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EARL OF THOMAS BUTLER OSSORY (1634-1680)

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Originally appearing in Volume V20, Page 355 of the 1911 Encyclopedia Britannica.
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EARL OF THOMAS BUTLER OSSORY (1634-1680), eldest son of James Butler, 1st duke of Ormonde, was born at Kilkenny on the 8th or 9th of July 1634. His early years were spent in Ireland and France, and he became an accomplished athlete and and four are signed and dated, while seventeen are signed with by no means an indifferent scholar. Having come to London the name but not with the date. in 1652 he was rightly suspected of sympathizing with the Adrian Ostade was the contemporary of David Teniers and exiled royalists, and in 1655 was put into prison by Cromwell; Adrian Brouwer. Like them he spent his life in the delineation after his release about a year later he went to Holland and of the homeliest subjects—tavern scenes, village fairs and country married a Dutch lady of good family, accompanying Charles II. quarters. Between Teniers and Ostade the contrast lies in the to England in 166o. In 1661 Butler became a member of both different condition of the agricultural classes of Brabant and the English and the Irish Houses of Commons, representing Holland, and the atmosphere and dwellings that were peculiar Bristol in the former and Dublin University in the latter House; to each region. Brabant has more sun, more comfort and a and in 1662 was made an Irish peer as earl of Ossory. He held higher type of humanity; Teniers, in consequence, is silvery several military appointments, in 1665 was made lieutenant- and sparkling; the people he paints are fair specimens of a well-general of the army in Ireland, and in 1666 was created an built race. Holland, in the vicinity of Haarlem seems to have English peer as Lord Butler; but almost as soon as he appeared suffered much from war; the air is moist and hazy, and the in the House of Lords he was imprisoned for two days for chal- people, as depicted by Ostade, are short, ill-favoured and marked lenging the duke of Buckingham. In 1665 a fortunate accident with the stamp of adversity on their features and dress. Brouwer, had allowed Ossory to take part in a big naval fight with the who painted the Dutch boor in his frolics and passion, imported Dutch, and in May 1672, being now in command of a ship, he more of the spirit of Frans Hals into his delineations than his fought against the same enemies in Southwold Bay, serving colleague; but the type is the same as Ostade's. During the with great distinction on both occasions. The earl was partly first years of his career Ostade displayed the same tendency responsible for this latter struggle, as in March 1672 before war to exaggeration and frolic as his comrade, but he is to be diswas declared he had attacked the Dutch Smyrna fleet, an action tinguished from his rival by a more general use of the principles which he is said to have greatly regretted later in life. Whilst of light and shade, and especially by a greater concentration visiting France in 1672 he rejected the liberal offers made by of light on a small surface in contrast with a broad expanse of Louis XIV. to induce him to enter the service of France, and gloom. The key of his harmonies remains for a time in the returning to England he added to his high reputation by his scale of greys. But his treatment is dry and careful, and in conduct during a sea-fight in August 1673. The earl was intimate this style he shuns no difficulties of detail, representing cottages with William, prince of Orange, and in 1677 he joined the allied inside and out, with the vine leaves covering the poorness of the army in the Netherlands, commanding the British section and outer walls, and nothing inside to deck the patchwork of rafters winning great fame at the siege of Mons in 1678. He acted as and thatch, or tumble-down chimneys and ladder staircases, deputy for his father, who was lord-lieutenant of Ireland, and in that make up the sordid interior of the Dutch rustic of those parliament he defended Ormonde's Irish administration with days. The greatness of Ostade lies in the fact that he often great vigour. In 168o he was appointed governor of Tangier, but caught the poetic side of the life of the peasant class, in spite his death on the 3oth of July 168o prevented him from taking up of its ugliness, and stunted form and misshapen features. He his new duties. One of his most intimate friends was John did so by giving their vulgar sports, their quarrels, even their Evelyn, who eulogizes him in his Diary. Ossory had eleven quieter moods of enjoyment, the magic light of the sungleam, children, and his eldest son James became duke of Ormonde in and by clothing the wreck of cottages with gay vegetation. 1688. See T. Carte, Life of lames, duke of Ormonde (1851); and J. Evelyn, Diary, edited by W. Bray (189o).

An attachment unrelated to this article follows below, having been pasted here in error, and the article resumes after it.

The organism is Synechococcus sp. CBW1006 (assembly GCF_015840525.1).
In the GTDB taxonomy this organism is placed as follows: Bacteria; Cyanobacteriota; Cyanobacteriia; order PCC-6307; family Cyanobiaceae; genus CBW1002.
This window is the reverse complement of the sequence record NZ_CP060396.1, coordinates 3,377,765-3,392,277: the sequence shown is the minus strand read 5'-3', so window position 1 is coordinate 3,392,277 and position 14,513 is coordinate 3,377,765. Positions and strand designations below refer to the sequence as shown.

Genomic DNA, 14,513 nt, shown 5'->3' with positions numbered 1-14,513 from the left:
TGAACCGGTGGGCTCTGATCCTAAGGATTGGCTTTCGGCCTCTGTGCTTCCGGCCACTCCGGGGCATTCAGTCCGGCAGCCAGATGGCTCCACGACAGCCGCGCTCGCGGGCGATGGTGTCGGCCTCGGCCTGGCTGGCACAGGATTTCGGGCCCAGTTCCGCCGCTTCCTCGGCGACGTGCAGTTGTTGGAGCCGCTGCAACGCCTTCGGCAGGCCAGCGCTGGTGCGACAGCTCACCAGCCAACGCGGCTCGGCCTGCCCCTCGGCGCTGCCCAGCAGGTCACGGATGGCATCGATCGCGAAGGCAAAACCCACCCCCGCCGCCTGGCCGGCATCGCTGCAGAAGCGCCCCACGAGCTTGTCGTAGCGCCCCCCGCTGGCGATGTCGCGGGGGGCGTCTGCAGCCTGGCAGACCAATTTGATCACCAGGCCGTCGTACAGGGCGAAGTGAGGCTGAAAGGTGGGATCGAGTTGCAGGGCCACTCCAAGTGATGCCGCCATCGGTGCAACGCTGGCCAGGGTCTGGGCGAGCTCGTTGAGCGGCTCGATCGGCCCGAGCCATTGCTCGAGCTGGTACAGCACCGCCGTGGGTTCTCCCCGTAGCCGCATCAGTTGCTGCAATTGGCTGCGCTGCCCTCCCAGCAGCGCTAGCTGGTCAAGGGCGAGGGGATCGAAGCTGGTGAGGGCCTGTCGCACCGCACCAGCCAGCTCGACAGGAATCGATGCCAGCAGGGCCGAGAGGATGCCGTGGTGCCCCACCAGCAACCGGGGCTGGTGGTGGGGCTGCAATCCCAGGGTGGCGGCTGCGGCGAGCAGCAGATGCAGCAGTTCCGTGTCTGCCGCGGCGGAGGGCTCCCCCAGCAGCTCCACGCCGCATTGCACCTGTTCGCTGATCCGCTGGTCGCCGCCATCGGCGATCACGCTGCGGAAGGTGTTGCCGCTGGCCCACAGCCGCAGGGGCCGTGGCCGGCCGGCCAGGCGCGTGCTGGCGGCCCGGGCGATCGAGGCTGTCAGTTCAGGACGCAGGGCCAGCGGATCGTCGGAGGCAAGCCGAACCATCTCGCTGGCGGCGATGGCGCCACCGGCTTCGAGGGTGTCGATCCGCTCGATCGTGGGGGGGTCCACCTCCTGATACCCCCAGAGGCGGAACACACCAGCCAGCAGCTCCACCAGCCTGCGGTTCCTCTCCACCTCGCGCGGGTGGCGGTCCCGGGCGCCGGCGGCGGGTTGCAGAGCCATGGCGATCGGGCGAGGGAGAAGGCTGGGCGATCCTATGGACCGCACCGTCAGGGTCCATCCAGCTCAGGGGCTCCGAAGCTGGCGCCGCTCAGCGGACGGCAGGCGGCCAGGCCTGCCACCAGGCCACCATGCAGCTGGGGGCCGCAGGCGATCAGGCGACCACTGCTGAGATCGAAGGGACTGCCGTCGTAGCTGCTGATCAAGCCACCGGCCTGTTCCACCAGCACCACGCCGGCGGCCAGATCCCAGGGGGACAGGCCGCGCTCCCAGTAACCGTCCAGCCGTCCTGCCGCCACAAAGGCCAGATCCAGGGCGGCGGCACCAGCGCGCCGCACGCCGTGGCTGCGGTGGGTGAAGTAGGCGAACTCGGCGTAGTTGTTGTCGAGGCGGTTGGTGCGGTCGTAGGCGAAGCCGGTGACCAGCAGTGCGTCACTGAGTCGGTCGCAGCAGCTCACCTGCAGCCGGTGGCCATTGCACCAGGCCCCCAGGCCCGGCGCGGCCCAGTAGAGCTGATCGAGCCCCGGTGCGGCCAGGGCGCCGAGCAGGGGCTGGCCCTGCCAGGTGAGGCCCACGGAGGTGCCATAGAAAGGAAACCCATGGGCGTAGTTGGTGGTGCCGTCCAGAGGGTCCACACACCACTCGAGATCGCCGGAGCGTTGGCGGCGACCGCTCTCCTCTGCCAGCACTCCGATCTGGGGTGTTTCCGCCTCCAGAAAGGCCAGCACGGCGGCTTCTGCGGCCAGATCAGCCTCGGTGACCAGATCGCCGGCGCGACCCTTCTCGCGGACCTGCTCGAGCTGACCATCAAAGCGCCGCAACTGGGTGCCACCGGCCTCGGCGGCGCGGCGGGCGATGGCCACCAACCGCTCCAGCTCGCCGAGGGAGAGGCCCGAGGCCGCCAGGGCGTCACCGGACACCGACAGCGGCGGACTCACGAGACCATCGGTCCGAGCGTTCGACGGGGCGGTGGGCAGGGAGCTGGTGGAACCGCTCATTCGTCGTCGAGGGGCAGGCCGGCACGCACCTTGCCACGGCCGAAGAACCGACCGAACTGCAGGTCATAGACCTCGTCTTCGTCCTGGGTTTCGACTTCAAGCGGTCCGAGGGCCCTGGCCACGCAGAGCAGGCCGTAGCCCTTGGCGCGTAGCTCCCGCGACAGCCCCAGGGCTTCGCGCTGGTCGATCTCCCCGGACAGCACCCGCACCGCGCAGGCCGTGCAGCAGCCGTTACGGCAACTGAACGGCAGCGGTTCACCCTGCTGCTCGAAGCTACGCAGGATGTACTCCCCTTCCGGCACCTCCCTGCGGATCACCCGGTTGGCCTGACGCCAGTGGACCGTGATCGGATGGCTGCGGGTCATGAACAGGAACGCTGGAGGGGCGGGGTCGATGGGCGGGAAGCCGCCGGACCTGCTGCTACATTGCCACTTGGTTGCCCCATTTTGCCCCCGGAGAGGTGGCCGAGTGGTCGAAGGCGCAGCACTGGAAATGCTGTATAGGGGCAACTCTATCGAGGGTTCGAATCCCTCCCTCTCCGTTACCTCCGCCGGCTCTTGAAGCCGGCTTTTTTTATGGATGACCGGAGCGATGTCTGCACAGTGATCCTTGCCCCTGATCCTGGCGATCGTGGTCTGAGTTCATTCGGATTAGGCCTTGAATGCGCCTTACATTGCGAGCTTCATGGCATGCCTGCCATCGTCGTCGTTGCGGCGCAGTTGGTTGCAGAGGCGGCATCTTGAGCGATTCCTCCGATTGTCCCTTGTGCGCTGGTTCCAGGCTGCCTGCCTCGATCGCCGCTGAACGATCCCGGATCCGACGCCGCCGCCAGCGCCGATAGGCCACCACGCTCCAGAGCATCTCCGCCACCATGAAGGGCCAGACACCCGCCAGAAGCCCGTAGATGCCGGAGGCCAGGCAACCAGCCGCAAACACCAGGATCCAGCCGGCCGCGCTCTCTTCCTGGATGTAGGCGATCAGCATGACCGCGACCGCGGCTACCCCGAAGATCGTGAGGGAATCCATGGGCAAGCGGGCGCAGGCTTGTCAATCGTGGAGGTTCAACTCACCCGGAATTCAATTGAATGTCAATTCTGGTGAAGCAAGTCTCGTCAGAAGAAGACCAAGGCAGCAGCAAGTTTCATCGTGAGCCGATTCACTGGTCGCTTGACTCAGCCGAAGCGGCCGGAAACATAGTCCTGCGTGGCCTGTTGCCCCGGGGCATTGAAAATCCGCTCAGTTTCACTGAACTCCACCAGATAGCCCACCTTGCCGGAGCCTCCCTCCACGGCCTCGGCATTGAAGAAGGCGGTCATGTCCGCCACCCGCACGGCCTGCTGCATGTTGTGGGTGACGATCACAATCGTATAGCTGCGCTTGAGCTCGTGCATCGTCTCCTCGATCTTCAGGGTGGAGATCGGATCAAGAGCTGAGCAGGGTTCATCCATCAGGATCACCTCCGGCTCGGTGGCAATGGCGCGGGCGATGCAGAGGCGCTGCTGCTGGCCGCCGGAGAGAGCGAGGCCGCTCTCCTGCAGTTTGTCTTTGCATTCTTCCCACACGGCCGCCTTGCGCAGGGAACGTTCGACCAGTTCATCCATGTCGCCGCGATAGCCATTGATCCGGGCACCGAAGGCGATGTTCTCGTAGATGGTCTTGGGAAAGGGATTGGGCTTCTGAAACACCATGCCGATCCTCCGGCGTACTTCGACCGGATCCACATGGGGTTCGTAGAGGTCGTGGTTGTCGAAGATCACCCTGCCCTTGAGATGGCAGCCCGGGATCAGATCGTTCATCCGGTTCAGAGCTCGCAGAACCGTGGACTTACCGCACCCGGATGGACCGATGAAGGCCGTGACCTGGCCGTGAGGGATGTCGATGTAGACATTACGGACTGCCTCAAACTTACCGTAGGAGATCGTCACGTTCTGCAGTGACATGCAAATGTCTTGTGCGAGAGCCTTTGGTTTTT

End of Article: EARL OF THOMAS BUTLER OSSORY (1634-1680)
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